Play therapy is a form of therapy used primarily with children, because children may not be able to process their own emotions or articulate problems to parents or other adults.
While it may look like ordinary playtime, play therapy is much more than that. A trained therapist can use playtime to observe and gain insights into a child’s problems. The therapist can then help the child explore emotions and deal with unresolved trauma. Through play, children can learn new coping skills and how to redirect inappropriate behaviors.
Some of the potential benefits of play therapy are:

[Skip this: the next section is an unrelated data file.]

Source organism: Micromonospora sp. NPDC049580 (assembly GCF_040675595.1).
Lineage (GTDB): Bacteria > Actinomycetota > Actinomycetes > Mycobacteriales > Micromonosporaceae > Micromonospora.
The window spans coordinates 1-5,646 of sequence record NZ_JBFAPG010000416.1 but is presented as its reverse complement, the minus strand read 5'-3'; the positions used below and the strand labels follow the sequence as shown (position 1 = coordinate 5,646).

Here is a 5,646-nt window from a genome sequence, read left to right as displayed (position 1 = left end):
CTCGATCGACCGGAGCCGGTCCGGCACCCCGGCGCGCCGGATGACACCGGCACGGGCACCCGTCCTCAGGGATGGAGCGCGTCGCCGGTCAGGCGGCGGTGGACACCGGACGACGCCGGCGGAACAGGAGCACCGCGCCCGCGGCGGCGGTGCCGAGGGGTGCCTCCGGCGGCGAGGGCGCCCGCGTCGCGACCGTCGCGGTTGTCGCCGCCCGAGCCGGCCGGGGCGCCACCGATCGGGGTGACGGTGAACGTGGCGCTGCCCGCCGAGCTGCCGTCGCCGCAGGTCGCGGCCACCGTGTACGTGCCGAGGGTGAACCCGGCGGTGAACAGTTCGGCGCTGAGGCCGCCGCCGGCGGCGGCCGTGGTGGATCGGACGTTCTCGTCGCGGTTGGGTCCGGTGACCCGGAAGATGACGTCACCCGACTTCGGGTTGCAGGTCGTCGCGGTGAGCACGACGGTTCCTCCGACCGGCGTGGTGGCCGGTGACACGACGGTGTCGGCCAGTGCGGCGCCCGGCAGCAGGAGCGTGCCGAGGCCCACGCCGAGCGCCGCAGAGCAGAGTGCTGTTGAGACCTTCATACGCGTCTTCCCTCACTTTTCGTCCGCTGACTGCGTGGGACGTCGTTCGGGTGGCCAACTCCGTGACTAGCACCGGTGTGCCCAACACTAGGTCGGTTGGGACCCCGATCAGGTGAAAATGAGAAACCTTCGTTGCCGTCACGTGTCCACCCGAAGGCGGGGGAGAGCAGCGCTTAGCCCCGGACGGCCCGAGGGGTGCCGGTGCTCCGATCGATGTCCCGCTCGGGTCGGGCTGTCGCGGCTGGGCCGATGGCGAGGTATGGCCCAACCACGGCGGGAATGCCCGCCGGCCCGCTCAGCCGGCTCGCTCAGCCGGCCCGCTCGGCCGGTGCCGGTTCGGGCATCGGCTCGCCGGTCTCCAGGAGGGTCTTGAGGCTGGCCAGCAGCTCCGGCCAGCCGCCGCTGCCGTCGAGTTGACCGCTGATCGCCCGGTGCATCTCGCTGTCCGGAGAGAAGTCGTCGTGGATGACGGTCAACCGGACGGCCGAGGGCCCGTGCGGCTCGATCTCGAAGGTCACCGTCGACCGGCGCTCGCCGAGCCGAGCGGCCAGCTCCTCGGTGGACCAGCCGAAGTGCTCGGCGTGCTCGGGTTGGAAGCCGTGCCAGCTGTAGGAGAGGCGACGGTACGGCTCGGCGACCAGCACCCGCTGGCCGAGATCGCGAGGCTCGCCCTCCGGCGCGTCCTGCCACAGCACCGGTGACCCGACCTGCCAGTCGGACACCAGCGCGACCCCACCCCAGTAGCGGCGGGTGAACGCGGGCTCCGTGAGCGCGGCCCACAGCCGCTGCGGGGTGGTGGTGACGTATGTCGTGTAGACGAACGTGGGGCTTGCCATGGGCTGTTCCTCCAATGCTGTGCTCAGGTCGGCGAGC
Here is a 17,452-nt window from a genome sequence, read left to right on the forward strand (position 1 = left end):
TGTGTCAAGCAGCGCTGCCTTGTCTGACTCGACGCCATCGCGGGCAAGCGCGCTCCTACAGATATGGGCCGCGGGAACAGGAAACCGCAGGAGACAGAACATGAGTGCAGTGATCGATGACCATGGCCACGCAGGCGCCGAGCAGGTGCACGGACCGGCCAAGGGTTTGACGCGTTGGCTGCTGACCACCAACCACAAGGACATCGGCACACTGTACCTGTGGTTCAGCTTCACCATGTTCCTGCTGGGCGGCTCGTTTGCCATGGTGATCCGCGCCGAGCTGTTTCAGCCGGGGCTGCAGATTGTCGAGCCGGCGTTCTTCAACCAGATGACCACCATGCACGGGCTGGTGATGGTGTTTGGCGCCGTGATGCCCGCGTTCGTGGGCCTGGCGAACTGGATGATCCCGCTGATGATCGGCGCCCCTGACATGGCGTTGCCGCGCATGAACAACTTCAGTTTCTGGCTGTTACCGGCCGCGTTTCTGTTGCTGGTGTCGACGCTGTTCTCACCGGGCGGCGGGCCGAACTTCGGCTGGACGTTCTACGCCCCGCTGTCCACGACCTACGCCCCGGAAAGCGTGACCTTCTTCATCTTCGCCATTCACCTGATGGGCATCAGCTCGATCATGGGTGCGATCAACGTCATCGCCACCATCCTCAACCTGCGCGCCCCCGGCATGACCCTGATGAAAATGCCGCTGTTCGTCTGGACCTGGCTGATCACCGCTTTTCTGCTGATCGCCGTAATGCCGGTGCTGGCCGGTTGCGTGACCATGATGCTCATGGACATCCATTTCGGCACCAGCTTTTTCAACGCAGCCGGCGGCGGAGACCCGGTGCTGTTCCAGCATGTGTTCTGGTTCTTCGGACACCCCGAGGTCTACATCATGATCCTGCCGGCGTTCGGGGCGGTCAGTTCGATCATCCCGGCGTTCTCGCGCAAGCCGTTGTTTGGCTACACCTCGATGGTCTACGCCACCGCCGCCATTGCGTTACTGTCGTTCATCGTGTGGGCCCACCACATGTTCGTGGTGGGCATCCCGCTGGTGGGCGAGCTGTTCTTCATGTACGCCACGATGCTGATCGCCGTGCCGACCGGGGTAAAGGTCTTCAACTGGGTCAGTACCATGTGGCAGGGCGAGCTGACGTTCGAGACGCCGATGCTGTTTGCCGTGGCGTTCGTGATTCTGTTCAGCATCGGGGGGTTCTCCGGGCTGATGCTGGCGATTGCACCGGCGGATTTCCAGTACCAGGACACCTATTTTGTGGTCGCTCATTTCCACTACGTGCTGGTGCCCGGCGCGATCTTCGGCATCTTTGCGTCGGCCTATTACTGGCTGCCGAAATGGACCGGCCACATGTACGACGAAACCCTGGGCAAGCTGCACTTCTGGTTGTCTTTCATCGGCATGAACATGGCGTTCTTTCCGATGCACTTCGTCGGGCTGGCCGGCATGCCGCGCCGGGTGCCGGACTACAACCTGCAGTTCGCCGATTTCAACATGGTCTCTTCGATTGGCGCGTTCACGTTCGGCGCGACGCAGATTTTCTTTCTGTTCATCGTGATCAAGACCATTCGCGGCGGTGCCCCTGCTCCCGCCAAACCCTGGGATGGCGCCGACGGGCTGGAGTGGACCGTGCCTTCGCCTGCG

Taking more responsibility for certain behaviors
Developing coping strategies and creative problem-solving skills
Empathy and respect for others
Alleviation of anxiety
Learning to fully experience and express feelings
Stronger social skills
Stronger family relationships
People of all ages (including adults) can benefit from play therapy and may be helpful in a variety of circumstances, such as:
Facing medical procedures, chronic illness, or palliative care
Developmental delay or learning disabilities
Problem behaviors in school
Aggressive or angry behavior
Family issues, like divorce, separation, or death of a close family member